The ongoing revolution in electronic information technology raises critical questions about our right to privacy. As more personal information is gathered and stored at breathtaking speed, corporate America is confronted with the ethical and practical issues of how to handle the information in its databases: how should it be safeguarded and who should have access to it? In Managing Privacy, Jeff Smith examines the policies of corporations such as insurance companies, banks, and credit card firms that regularly process medical, financial, and consumer data. According to Smith, many companies lack comprehensive policies regulating the access to and distribution of personal data, and where stated policies do exist, actual practices often conflict. Few organizations are willing to become leaders in the development of such policies, instead formulating privacy guidelines only after being pressured by consumers, the media, or legislators. Smith argues that as information technology advances, both corporations and society as a whole must modify their approaches to privacy protection, and he presents specific suggestions for developing such policies.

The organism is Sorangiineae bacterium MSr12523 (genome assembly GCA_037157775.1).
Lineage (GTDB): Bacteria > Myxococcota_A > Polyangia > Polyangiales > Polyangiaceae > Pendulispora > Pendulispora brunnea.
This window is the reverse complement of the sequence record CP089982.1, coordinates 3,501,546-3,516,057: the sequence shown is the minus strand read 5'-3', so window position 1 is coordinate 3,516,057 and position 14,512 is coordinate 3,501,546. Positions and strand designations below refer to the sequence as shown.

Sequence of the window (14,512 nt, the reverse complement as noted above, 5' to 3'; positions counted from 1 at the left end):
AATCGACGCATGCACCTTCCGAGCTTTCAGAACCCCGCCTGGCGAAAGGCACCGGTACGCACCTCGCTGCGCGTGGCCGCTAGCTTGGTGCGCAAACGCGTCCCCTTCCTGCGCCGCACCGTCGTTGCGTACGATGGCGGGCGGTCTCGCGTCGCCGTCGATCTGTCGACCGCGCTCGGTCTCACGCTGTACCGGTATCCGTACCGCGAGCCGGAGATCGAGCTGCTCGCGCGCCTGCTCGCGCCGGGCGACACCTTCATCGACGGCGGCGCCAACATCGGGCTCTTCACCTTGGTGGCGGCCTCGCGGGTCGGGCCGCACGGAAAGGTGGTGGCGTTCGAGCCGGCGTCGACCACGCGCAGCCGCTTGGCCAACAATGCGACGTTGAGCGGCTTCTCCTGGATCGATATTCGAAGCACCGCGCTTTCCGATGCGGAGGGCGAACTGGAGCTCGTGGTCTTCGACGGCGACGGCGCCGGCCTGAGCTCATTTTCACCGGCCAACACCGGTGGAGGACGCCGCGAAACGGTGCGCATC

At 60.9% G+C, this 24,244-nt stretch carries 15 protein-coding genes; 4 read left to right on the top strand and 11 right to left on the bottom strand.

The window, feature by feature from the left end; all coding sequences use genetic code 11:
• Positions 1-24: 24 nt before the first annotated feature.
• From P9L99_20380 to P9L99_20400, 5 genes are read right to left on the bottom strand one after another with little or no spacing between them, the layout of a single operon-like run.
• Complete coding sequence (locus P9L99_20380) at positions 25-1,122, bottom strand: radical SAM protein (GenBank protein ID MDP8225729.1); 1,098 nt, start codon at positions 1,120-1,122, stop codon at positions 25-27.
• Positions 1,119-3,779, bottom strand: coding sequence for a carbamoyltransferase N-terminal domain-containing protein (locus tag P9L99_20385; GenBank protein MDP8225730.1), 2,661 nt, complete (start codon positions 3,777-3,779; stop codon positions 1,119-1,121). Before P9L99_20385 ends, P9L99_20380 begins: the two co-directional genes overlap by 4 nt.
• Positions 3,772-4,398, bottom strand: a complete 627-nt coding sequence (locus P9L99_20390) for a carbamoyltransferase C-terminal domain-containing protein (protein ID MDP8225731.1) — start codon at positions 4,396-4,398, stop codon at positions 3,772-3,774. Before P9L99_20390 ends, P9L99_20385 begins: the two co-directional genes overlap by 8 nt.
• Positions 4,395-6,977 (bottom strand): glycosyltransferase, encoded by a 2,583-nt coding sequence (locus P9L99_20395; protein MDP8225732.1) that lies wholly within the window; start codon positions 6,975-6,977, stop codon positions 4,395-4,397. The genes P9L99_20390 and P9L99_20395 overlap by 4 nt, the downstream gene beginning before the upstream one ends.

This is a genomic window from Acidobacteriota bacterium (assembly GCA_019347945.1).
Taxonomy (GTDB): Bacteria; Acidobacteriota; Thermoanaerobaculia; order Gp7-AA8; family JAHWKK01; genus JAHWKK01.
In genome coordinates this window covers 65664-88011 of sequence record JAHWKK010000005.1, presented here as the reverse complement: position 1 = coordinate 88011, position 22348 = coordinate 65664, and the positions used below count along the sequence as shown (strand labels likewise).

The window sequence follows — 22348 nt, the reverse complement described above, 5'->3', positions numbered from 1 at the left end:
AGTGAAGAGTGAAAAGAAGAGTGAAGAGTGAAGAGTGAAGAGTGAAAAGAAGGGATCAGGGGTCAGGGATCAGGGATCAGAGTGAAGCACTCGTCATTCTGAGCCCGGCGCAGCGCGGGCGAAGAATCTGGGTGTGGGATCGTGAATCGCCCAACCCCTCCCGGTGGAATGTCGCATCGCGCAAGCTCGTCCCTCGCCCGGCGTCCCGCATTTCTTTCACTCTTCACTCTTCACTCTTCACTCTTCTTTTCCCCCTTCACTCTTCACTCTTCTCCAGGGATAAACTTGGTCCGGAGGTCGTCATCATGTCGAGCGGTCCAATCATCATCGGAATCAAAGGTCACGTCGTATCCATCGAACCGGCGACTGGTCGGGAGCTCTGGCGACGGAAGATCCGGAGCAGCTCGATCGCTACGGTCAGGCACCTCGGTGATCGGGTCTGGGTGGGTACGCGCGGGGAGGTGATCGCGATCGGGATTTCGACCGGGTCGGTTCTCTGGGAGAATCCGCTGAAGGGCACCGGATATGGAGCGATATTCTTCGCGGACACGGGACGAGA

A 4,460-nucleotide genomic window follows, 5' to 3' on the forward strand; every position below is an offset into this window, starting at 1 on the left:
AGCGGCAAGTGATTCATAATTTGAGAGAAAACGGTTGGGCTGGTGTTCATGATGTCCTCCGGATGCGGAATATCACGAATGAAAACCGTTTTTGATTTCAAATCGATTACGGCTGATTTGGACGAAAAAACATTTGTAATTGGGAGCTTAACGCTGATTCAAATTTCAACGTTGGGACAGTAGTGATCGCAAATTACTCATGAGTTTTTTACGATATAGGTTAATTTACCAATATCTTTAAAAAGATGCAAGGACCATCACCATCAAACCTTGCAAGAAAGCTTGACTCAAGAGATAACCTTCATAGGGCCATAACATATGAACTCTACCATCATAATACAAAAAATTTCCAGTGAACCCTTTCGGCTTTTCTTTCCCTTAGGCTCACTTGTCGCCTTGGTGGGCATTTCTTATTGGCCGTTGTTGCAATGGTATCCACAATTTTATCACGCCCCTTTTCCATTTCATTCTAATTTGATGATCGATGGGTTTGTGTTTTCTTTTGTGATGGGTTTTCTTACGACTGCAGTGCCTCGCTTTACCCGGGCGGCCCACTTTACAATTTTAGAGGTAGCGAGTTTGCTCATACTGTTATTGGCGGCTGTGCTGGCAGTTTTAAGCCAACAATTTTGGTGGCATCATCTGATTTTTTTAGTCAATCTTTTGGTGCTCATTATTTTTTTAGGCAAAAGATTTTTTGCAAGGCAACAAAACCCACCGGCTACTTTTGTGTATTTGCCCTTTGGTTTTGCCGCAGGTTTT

Originally published in 1994.
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